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£10.6m for oil & gas innovation

24 February 2014

New centre of excellence in Aberdeen to transform industry and academic collaboration.

First Minister Alex Salmond today (Monday February 24, 2014) announced £10.6 million for a new Oil and Gas Innovation Centre (OGIC) which will create and fast track pioneering solutions.

The new Aberdeen-based centre, funded by Scottish Funding Council and supported by Scottish Enterprise and Highlands and Islands Enterprise, will bring together more than 2,300 oil and gas operators and service companies with 12 Scottish universities with more than 450 academic staff and researchers working primarily on oil and gas specific technologies.

The OGIC priorities are:

• Enhanced Oil Recovery

• Subsea – including Subsea Tie Backs, Separation, Injection and Metering

• Seismic and Reservoir Characterization – including subsurface imaging

• Shale gas exploitation

• Asset integrity and life extension

• Decommissioning

• Production Optimisation

• Well Construction, Drilling and Completions including High Pressure High Temperature (HPHT)

• Health, Safety, Environment and Project Management

OGIC will support industry aims to increase production and reduce costs in the UK Continental Shelf by enabling the delivery of ground-breaking technical solutions, using the skills and expertise of Scottish universities, innovators and industry.

Today’s announcement will leverage over £26 million of investments from various sources, including industry contributions and through other external funding agencies within its first five years.

The First Minister said Scotland’s oil and gas reserves are a huge bonus for Scotland which strengthens further the country’s diverse economy, he continued:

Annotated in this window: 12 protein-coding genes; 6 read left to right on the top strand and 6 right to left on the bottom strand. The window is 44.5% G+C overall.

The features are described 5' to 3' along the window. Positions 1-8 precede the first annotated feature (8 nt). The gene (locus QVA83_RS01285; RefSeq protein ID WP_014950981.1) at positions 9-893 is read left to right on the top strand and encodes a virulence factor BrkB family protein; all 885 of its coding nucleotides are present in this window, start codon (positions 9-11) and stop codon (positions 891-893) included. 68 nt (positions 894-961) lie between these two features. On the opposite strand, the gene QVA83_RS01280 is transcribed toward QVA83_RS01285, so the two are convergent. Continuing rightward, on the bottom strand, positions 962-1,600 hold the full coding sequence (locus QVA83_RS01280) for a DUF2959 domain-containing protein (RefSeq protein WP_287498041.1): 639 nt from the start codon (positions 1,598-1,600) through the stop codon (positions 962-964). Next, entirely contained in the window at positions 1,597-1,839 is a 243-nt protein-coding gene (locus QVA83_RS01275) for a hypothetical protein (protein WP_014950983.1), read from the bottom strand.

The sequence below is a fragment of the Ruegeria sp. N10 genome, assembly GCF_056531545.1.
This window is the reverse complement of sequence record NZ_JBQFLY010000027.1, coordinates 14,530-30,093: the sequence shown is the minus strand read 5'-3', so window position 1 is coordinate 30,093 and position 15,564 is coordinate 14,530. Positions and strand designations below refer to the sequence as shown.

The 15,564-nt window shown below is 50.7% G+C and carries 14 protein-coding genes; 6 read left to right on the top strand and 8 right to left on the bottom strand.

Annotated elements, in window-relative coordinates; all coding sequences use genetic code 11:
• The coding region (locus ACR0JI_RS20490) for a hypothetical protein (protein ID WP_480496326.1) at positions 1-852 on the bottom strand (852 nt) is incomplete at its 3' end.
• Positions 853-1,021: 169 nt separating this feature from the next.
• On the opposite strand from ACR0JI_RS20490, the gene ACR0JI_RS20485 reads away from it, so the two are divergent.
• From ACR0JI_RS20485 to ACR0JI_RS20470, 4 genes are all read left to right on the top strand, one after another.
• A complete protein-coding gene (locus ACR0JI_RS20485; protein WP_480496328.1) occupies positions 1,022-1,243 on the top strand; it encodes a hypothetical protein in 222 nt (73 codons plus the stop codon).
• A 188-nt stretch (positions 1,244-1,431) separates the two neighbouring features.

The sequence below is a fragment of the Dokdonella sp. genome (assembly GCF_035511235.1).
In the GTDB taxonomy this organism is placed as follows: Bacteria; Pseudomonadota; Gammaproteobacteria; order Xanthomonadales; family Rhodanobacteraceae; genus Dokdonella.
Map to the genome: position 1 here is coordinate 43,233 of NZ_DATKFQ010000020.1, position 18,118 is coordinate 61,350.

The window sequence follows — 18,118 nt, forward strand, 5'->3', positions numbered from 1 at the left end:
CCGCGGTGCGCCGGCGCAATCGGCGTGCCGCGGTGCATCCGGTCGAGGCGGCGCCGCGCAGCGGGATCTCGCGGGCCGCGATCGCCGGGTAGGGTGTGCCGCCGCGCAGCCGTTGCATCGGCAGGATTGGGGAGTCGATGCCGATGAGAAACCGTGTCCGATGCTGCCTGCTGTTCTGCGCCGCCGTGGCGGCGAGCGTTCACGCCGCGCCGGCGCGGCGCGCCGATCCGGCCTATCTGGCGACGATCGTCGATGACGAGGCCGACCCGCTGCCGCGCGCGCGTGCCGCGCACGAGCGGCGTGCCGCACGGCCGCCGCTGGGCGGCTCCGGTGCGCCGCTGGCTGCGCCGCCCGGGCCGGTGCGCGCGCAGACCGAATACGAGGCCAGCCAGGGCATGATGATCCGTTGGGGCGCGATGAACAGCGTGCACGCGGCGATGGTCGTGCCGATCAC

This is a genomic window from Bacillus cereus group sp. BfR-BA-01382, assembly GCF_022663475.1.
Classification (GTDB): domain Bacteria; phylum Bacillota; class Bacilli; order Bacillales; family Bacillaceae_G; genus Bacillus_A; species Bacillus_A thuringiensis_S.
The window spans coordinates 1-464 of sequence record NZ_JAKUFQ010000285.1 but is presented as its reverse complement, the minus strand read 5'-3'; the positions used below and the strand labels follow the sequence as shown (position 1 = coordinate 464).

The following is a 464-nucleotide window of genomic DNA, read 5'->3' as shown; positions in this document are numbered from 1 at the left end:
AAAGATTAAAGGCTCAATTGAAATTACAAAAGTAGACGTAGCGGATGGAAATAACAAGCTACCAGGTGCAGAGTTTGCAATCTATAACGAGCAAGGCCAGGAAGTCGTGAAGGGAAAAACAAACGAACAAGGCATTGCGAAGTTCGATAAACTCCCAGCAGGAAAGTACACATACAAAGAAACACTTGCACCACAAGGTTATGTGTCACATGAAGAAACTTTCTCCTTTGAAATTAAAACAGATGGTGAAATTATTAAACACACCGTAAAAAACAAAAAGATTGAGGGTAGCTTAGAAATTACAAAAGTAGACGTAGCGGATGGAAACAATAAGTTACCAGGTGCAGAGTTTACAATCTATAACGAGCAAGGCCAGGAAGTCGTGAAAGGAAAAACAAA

“Recent estimates suggest that activity in the North Sea fields will last for decades with 24 billion barrels of oil equivalent, valued at £1.5 trillion.

“Almost all oil production and more than half of total gas production over the next three decades will take place in Scottish waters. And, of course, only through independence would Scotland receive the tax revenues from this production.

“As an international oil and gas exporter, Scotland is undeniably a main player and that is why it is so important we harness the expertise of our universities and bring them together with industry. Increasingly, our companies are embracing the major opportunities in the oil and gas supply chain, winning lucrative contracts to export products and services from Scotland.

“Scotland has many creative, innovative companies and academic institutions capable of identifying growth opportunities and delivering industry solutions. Today’s announcement demonstrates the confidence in our oil and gas sector and its ability to be pioneers of groundbreaking industry advances.”

Laurence Howells, Interim Chief Executive of the Scottish Funding Council said:

“I am pleased that we can support this partnership with nearly £11 million. Drawing on the rich knowledge, expertise, and innovative technology of our universities, the Oil and Gas Innovation Centre will help the industry to be more efficient, reduce its impact on the environment, and increase jobs and growth in Scotland.”

Maggie McGinlay, director of energy at Scottish Enterprise said: